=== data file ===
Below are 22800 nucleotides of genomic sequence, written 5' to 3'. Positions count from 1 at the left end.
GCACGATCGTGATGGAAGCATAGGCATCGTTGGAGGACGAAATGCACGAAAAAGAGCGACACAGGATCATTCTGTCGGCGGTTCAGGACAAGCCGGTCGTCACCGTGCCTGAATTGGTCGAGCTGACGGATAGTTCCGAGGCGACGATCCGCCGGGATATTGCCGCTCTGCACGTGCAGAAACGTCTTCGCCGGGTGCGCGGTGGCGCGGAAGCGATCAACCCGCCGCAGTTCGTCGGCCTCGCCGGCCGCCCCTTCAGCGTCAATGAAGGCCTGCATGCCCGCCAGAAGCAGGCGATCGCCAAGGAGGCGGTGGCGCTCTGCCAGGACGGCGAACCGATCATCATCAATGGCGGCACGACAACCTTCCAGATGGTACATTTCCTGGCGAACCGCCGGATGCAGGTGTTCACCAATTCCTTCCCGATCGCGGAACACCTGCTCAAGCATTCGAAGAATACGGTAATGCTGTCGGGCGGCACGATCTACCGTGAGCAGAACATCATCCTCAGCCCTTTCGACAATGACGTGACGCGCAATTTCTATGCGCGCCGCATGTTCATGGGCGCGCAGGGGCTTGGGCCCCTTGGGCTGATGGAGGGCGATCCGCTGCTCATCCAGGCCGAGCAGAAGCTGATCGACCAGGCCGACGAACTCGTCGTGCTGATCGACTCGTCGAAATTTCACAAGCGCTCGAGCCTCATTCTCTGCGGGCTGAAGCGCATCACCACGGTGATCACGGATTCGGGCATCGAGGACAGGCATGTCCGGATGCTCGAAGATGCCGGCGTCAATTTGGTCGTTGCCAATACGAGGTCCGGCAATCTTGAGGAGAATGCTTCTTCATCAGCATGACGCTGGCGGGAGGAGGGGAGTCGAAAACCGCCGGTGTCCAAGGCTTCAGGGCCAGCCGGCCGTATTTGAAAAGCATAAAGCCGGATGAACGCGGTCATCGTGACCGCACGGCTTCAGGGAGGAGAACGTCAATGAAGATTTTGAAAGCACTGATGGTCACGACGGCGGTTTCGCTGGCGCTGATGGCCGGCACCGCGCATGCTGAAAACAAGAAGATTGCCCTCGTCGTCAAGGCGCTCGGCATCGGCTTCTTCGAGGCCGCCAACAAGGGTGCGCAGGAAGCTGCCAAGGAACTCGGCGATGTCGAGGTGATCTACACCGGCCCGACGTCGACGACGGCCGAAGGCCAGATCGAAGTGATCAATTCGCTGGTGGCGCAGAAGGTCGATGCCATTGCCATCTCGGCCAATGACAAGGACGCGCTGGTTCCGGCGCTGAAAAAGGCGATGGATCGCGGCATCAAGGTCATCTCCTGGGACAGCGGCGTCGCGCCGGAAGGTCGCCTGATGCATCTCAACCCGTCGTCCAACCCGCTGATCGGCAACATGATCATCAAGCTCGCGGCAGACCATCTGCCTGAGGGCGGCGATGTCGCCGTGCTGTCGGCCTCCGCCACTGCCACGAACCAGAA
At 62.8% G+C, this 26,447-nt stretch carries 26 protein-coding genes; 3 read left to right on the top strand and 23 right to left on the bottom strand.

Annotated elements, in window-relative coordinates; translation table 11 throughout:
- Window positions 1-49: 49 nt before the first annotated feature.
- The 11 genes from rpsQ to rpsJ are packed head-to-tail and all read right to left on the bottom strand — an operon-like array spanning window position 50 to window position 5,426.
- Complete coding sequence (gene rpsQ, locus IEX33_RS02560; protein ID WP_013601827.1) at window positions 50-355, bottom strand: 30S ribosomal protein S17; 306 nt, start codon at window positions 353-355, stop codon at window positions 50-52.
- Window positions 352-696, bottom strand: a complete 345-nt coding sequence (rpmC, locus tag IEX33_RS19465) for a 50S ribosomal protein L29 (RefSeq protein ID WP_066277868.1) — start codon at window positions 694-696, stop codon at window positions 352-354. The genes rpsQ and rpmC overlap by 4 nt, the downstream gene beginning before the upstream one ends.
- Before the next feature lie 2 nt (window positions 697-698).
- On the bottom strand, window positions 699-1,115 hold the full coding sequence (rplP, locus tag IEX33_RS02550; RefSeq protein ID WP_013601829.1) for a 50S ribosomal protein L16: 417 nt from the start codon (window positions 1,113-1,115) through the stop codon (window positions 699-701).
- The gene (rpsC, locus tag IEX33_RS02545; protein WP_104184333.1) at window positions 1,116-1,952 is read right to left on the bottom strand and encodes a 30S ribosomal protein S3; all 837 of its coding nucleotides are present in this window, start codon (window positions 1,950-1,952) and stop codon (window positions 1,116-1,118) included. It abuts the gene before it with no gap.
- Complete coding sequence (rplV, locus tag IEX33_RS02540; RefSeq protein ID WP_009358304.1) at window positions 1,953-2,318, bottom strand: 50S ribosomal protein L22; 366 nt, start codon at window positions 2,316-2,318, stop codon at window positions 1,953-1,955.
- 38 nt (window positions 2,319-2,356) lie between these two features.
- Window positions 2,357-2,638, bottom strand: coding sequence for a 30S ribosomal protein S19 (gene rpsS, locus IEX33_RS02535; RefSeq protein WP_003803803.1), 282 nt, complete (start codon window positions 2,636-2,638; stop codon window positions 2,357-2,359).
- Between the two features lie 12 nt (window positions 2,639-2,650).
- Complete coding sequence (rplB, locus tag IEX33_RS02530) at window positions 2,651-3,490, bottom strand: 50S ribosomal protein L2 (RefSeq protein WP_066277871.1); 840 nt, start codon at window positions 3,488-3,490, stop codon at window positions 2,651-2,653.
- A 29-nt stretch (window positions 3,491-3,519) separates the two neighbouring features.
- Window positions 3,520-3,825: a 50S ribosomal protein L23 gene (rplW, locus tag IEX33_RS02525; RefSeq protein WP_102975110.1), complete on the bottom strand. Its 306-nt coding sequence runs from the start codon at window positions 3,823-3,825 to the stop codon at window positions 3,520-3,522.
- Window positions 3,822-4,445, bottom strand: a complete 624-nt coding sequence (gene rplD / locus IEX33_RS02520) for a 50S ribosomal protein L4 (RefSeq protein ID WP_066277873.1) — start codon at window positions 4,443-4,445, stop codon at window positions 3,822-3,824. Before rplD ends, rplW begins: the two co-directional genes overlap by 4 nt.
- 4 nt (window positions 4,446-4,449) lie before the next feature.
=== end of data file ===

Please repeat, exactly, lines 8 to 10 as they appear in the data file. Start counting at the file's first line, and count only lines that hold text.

- Window positions 352-696, bottom strand: a complete 345-nt coding sequence (rpmC, locus tag IEX33_RS19465) for a 50S ribosomal protein L29 (RefSeq protein ID WP_066277868.1) — start codon at window positions 694-696, stop codon at window positions 352-354. The genes rpsQ and rpmC overlap by 4 nt, the downstream gene beginning before the upstream one ends.
- Before the next feature lie 2 nt (window positions 697-698).
- On the bottom strand, window positions 699-1,115 hold the full coding sequence (rplP, locus tag IEX33_RS02550; RefSeq protein ID WP_013601829.1) for a 50S ribosomal protein L16: 417 nt from the start codon (window positions 1,113-1,115) through the stop codon (window positions 699-701).